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SPORTS: UVM sports cuts will save less than $50,000

By Candace Page
Free Press Staff Writer

The University of Vermont will net savings of less than $50,000 from the elimination of five sports, according to figures provided by the school's athletic department.

The five sports cost about $114,000 a year, athletic director Richard Farnham estimated last week, but they bring in $65,000 in income from the National Collegiate Athletic Association.

That $65,000 will be lost when the sports are cut.

UVM announced Sept. 13 that it will eliminate men's and women's gymnastics, women's volleyball, men's indoor track and men's outdoor track at the end of this school year.

In May, school officials billed the planned cuts as one way for the athletic department to manage a three-year, $350,000 budget reduction.

In September, when the cuts were announced, officials said they didn't know how much money would be saved. They acknowledged the amount wouldn't be great and said the real purpose of the cuts was not savings but a more focused athletic program.

"I don't think students and coaches understand that it's not just financial," Farnham said last week. Fewer sports mean the department can devote more attention to the remaining ones when it comes to facilities scheduling, athletic trainers' time and the like, he said.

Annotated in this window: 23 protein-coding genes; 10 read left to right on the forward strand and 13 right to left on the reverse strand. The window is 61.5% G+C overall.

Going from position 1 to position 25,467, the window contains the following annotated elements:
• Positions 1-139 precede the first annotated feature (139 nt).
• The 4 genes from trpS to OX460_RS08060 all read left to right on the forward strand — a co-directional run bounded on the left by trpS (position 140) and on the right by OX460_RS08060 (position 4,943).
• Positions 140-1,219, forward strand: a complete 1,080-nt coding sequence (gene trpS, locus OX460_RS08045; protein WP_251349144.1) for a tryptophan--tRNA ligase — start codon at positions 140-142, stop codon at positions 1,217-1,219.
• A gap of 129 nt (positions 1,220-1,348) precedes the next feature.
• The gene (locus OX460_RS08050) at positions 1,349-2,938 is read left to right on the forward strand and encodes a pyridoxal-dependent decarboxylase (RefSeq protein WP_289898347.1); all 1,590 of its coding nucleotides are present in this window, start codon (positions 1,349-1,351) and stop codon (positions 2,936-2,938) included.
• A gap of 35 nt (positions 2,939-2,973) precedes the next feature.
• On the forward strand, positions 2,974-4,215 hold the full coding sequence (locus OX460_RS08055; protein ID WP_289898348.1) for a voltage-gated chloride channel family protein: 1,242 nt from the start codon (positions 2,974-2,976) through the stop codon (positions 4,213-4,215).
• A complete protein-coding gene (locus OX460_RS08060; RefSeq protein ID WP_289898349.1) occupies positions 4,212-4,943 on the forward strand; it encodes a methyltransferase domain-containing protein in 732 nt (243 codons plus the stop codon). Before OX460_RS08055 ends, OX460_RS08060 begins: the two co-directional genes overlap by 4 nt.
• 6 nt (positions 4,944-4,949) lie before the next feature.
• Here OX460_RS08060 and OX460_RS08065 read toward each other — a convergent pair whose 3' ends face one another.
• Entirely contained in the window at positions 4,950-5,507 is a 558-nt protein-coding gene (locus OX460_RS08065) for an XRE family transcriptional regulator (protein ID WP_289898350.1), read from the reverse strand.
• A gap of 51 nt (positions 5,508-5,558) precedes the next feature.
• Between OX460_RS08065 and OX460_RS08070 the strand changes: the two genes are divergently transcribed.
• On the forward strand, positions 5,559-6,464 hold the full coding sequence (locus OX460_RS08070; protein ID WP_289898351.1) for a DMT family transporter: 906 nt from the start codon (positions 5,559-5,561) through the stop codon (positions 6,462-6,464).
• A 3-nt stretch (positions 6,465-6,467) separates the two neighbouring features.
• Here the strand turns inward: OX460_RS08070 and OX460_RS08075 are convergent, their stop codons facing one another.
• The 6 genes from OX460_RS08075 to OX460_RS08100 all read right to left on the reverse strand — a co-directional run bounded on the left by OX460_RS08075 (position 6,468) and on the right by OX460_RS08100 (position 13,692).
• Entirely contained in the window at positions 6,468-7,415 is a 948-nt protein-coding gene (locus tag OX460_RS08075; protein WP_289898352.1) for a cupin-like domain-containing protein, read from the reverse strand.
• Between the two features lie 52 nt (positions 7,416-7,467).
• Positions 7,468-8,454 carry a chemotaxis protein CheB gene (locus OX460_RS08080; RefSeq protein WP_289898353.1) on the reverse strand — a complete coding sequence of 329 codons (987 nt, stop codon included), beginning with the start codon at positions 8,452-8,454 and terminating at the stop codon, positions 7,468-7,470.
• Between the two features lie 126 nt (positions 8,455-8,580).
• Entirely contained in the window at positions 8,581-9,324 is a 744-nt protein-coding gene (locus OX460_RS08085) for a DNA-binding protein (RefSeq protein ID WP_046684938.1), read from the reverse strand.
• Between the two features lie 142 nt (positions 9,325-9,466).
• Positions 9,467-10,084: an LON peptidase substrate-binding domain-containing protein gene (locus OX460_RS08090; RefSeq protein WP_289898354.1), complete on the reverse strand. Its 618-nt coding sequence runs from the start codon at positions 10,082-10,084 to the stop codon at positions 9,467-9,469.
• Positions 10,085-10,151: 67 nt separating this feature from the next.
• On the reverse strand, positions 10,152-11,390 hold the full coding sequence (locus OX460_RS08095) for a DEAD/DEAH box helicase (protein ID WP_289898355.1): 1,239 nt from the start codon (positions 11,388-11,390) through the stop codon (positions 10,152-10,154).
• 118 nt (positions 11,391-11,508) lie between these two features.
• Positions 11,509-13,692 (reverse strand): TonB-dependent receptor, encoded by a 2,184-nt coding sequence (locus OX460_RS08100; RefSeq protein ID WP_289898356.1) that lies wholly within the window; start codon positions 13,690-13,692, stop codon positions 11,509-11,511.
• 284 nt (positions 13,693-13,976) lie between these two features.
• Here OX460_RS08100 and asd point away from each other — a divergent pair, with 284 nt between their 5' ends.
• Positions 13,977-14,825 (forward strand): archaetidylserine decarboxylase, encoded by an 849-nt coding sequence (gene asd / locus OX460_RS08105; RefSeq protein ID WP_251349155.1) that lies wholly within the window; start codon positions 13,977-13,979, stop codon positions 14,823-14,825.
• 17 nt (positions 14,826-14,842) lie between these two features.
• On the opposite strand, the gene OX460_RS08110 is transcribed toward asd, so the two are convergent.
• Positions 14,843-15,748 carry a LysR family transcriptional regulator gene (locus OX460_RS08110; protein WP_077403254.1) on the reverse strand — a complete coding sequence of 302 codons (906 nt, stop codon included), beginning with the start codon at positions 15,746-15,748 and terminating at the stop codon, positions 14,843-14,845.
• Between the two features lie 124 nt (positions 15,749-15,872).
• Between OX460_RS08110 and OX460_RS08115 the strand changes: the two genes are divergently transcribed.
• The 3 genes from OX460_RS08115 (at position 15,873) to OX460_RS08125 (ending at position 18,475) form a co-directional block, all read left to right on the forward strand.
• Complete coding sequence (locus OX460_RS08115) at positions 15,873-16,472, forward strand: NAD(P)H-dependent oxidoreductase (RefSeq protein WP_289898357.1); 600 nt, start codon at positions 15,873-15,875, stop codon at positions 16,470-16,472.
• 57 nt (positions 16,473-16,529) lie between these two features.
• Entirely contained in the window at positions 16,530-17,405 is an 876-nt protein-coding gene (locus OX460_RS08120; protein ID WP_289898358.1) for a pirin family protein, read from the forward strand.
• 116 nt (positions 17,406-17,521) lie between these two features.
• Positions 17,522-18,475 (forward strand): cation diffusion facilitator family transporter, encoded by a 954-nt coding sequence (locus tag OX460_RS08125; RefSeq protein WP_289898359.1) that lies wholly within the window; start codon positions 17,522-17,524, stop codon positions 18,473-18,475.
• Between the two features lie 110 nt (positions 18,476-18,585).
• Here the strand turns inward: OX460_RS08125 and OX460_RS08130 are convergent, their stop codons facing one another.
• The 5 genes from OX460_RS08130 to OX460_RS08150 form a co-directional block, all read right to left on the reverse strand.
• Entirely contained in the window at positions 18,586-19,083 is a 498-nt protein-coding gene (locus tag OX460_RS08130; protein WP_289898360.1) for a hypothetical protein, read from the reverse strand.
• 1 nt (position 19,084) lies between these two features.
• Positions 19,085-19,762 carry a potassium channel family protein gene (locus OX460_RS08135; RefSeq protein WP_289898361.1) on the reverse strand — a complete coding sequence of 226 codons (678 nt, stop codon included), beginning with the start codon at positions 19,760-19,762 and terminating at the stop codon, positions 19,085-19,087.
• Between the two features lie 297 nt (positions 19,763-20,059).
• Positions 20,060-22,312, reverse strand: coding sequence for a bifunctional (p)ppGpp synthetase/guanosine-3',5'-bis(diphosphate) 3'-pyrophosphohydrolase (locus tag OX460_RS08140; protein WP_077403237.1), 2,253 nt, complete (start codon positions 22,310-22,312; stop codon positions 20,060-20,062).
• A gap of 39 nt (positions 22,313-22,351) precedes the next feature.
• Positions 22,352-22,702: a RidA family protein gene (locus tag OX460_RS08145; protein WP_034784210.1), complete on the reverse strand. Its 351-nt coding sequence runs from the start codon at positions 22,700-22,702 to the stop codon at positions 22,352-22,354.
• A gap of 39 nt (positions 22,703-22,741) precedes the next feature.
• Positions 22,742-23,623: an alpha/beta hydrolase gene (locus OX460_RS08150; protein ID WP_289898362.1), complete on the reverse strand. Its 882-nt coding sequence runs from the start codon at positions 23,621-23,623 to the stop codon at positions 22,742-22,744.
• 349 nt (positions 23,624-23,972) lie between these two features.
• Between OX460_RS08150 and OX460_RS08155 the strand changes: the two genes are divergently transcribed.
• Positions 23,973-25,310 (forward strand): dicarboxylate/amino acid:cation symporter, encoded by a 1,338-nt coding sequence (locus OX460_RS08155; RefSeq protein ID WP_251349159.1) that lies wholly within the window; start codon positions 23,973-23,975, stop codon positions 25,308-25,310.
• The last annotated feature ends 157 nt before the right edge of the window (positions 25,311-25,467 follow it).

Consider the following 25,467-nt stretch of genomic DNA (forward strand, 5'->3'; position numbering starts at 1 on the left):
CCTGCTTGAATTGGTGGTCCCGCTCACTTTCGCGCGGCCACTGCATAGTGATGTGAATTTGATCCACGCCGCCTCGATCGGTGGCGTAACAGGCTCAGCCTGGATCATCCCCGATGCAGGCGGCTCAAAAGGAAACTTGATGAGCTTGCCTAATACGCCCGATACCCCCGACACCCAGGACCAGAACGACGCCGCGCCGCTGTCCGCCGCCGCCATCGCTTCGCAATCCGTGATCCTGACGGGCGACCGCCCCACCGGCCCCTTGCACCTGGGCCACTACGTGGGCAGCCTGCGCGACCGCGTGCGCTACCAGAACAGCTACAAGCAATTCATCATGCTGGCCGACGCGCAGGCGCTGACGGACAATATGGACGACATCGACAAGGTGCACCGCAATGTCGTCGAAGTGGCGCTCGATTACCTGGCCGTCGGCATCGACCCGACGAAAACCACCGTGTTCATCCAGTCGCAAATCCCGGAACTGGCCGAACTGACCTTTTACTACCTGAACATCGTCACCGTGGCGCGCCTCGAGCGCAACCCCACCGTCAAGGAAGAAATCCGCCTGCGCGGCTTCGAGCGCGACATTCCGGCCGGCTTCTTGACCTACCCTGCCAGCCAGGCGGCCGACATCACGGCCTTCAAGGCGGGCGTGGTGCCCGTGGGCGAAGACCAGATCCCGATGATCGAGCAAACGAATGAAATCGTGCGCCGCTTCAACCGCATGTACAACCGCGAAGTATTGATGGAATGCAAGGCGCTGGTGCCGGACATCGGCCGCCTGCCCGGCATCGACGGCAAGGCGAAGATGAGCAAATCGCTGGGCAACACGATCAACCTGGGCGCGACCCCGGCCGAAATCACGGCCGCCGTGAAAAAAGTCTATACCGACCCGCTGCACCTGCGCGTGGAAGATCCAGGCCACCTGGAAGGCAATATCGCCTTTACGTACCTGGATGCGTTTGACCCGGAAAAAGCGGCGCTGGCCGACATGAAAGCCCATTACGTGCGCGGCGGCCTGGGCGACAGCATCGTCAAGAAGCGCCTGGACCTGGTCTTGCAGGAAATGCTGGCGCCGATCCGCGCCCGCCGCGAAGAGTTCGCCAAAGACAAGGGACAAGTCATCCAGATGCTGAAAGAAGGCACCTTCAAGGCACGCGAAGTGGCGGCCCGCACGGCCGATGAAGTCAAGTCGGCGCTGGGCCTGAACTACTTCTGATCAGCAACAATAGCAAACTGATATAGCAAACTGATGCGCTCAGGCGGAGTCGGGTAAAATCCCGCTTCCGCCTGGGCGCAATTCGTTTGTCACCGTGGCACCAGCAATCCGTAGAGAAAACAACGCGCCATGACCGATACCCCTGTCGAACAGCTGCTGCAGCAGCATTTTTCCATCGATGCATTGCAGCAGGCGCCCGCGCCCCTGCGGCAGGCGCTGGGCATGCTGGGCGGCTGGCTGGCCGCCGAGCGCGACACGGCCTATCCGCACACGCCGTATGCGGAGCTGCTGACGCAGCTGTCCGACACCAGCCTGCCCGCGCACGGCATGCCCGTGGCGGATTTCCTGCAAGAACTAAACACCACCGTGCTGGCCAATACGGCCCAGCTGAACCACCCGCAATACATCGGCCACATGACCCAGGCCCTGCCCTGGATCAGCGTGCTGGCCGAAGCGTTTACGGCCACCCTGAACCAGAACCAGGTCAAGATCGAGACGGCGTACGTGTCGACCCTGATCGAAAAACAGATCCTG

Farnham added up the savings like this: gymnastics, $48,000; volleyball, $26,000; track, about $40,000, or half the $81,000 it cost to run both the men's and women's track program last year.

On the other side of the ledger, UVM receives about $13,000 a year from the NCAA for every sport it offers in excess of 14, Farnham said. When the number of sports drops from 27 to 22, UVM will forgo $65,000.

Track and field coach Ed Kusiak disputed Farnham's estimates, saying the savings from eliminating his men's team will be less than expected since the men and women shared resources like coaches and buses to meets. The women's teams survived the cuts.

Kusiak and his team members have launched a letter-writing campaign and a web site,, to oppose cutting their sport.

He said Thursday he hopes supporters of the program can raise enough money to endow the track and field program and save it from the ax.

David Nestor, UVM's interim vice president for student affairs, said in order to reconsider cutting the track program an "endowment" would have to be able to sustain the program in the long term. The university would not want to renew the program for a year or two, he said.

"We'd certainly consider any major gift that's offered," Nestor said. "A gift like that would get careful consideration and scrutiny."

Contact Candace Page at 660-1865 or at

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